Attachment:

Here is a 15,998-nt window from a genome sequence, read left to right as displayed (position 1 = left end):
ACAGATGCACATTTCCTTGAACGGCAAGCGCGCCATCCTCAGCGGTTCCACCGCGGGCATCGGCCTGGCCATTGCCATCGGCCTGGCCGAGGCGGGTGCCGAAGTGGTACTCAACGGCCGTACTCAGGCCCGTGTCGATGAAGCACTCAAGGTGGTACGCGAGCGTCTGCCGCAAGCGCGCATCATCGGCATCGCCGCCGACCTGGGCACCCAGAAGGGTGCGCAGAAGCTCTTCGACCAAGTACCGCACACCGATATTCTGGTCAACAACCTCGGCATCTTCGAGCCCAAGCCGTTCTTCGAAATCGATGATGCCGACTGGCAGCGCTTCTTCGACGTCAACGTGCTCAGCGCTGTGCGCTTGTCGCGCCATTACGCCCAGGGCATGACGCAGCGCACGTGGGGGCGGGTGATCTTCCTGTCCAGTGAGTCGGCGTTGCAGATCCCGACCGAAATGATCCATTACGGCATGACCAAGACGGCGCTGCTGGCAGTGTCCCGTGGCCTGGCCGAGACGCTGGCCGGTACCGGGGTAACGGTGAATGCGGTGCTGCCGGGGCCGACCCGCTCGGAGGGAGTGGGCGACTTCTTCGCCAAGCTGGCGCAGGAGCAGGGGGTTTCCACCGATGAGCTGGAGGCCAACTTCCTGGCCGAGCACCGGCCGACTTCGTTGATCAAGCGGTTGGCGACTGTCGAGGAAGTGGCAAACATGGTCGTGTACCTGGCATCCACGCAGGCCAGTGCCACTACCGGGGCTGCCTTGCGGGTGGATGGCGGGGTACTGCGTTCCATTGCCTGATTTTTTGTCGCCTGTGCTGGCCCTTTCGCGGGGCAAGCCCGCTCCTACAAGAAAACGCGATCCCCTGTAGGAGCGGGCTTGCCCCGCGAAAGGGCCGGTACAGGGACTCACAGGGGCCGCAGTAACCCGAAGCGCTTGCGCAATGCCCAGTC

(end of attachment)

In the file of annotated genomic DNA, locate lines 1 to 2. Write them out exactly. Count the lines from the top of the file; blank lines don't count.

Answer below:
Here is a 15,998-nt window from a genome sequence, read left to right as displayed (position 1 = left end):
ACAGATGCACATTTCCTTGAACGGCAAGCGCGCCATCCTCAGCGGTTCCACCGCGGGCATCGGCCTGGCCATTGCCATCGGCCTGGCCGAGGCGGGTGCCGAAGTGGTACTCAACGGCCGTACTCAGGCCCGTGTCGATGAAGCACTCAAGGTGGTACGCGAGCGTCTGCCGCAAGCGCGCATCATCGGCATCGCCGCCGACCTGGGCACCCAGAAGGGTGCGCAGAAGCTCTTCGACCAAGTACCGCACACCGATATTCTGGTCAACAACCTCGGCATCTTCGAGCCCAAGCCGTTCTTCGAAATCGATGATGCCGACTGGCAGCGCTTCTTCGACGTCAACGTGCTCAGCGCTGTGCGCTTGTCGCGCCATTACGCCCAGGGCATGACGCAGCGCACGTGGGGGCGGGTGATCTTCCTGTCCAGTGAGTCGGCGTTGCAGATCCCGACCGAAATGATCCATTACGGCATGACCAAGACGGCGCTGCTGGCAGTGTCCCGTGGCCTGGCCGAGACGCTGGCCGGTACCGGGGTAACGGTGAATGCGGTGCTGCCGGGGCCGACCCGCTCGGAGGGAGTGGGCGACTTCTTCGCCAAGCTGGCGCAGGAGCAGGGGGTTTCCACCGATGAGCTGGAGGCCAACTTCCTGGCCGAGCACCGGCCGACTTCGTTGATCAAGCGGTTGGCGACTGTCGAGGAAGTGGCAAACATGGTCGTGTACCTGGCATCCACGCAGGCCAGTGCCACTACCGGGGCTGCCTTGCGGGTGGATGGCGGGGTACTGCGTTCCATTGCCTGATTTTTTGTCGCCTGTGCTGGCCCTTTCGCGGGGCAAGCCCGCTCCTACAAGAAAACGCGATCCCCTGTAGGAGCGGGCTTGCCCCGCGAAAGGGCCGGTACAGGGACTCACAGGGGCCGCAGTAACCCGAAGCGCTTGCGCAATGCCCAGTC